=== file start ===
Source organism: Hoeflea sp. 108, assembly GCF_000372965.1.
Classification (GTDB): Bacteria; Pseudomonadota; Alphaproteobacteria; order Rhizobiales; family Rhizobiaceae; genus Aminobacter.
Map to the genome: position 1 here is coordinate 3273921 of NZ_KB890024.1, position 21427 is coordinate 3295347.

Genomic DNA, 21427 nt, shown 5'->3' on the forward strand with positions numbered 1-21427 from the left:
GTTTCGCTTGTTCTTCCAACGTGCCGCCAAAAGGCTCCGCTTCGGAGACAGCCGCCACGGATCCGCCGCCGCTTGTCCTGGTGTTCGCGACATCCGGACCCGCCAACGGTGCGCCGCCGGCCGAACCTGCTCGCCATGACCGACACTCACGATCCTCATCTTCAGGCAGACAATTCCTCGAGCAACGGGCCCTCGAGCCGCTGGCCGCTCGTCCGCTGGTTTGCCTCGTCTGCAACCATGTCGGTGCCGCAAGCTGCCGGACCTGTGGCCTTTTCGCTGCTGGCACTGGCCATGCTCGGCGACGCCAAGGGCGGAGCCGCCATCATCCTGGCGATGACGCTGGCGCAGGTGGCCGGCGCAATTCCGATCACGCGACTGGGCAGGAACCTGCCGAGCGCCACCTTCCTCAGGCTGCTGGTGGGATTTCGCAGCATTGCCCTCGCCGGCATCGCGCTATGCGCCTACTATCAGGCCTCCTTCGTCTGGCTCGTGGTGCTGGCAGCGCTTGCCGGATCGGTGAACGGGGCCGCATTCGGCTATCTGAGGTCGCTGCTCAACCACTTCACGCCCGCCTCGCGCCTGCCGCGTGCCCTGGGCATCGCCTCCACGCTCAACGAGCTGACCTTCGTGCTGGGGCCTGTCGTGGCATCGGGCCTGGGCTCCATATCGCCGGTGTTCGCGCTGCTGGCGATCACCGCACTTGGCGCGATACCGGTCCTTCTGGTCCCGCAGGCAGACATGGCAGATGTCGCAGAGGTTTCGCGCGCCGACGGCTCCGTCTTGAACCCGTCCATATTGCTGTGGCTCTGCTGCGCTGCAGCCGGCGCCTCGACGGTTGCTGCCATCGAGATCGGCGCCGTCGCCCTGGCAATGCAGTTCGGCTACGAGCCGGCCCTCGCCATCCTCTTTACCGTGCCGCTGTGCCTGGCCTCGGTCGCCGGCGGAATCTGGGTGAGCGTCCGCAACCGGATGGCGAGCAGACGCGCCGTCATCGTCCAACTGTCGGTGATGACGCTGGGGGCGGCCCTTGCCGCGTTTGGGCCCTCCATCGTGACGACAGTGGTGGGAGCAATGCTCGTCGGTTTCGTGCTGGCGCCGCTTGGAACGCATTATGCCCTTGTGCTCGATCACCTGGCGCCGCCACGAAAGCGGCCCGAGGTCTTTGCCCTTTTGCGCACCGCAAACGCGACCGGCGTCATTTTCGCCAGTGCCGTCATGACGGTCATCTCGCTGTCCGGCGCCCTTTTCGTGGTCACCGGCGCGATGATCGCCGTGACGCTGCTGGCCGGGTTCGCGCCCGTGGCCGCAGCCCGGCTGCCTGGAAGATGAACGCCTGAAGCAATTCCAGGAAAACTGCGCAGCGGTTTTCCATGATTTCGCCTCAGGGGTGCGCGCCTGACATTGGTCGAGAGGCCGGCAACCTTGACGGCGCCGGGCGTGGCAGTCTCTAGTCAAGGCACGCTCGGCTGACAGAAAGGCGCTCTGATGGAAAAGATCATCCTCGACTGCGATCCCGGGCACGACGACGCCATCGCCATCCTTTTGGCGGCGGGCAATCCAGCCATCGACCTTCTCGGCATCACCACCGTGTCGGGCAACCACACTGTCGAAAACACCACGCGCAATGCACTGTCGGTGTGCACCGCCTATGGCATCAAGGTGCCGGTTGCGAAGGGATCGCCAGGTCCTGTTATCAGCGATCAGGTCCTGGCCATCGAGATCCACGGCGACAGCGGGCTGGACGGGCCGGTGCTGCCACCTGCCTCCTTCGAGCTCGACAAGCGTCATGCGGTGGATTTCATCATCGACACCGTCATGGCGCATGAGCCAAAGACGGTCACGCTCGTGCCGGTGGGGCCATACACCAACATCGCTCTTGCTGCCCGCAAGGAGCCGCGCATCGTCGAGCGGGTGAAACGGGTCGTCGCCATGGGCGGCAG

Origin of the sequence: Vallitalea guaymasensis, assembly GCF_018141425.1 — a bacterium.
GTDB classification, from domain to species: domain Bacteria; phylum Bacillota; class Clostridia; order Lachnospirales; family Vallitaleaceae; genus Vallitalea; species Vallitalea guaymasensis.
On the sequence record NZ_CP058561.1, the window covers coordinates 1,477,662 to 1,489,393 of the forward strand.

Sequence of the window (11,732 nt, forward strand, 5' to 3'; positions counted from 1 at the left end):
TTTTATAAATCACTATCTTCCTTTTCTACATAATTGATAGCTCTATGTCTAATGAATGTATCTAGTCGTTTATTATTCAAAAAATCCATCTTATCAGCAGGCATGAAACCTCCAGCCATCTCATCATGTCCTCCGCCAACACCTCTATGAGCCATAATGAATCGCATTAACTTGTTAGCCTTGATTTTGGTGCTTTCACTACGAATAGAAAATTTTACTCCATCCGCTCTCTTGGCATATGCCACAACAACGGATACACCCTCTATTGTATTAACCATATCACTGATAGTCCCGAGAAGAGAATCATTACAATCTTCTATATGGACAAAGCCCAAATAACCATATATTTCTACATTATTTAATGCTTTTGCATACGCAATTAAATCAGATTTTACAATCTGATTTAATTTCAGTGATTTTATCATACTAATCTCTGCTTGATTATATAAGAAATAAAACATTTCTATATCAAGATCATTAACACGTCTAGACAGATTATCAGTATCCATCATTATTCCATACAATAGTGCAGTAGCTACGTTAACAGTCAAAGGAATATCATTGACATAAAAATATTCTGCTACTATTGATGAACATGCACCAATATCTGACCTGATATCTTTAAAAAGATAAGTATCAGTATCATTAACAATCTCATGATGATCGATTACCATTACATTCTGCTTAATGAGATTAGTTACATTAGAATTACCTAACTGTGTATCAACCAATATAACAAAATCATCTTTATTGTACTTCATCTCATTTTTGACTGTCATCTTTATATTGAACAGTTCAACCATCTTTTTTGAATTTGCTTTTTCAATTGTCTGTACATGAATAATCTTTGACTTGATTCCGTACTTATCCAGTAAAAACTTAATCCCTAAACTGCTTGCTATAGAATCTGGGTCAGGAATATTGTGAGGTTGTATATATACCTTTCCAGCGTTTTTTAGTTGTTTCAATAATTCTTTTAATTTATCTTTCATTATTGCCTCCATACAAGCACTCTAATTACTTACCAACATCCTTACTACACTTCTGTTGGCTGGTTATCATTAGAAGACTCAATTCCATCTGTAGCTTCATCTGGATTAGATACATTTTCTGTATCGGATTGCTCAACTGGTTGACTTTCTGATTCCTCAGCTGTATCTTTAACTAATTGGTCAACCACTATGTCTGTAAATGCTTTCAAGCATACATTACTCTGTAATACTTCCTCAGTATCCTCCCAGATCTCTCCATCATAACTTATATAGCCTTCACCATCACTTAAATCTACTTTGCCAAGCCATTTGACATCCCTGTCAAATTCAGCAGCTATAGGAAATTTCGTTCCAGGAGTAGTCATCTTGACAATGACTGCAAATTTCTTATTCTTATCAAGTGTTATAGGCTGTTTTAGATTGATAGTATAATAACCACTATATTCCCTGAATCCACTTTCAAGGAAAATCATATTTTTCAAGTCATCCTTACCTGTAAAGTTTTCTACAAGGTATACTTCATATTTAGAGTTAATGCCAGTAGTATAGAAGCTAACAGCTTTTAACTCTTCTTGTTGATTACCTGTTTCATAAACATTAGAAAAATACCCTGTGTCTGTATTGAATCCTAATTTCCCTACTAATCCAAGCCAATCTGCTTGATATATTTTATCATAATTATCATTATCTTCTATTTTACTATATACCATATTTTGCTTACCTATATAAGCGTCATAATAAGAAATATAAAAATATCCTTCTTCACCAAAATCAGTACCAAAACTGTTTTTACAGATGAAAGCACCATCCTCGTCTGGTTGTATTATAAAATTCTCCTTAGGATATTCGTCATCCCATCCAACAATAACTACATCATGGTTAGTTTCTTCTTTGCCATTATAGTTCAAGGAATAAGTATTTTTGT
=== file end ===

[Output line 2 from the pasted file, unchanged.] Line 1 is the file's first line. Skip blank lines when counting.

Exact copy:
Classification (GTDB): Bacteria; Pseudomonadota; Alphaproteobacteria; order Rhizobiales; family Rhizobiaceae; genus Aminobacter.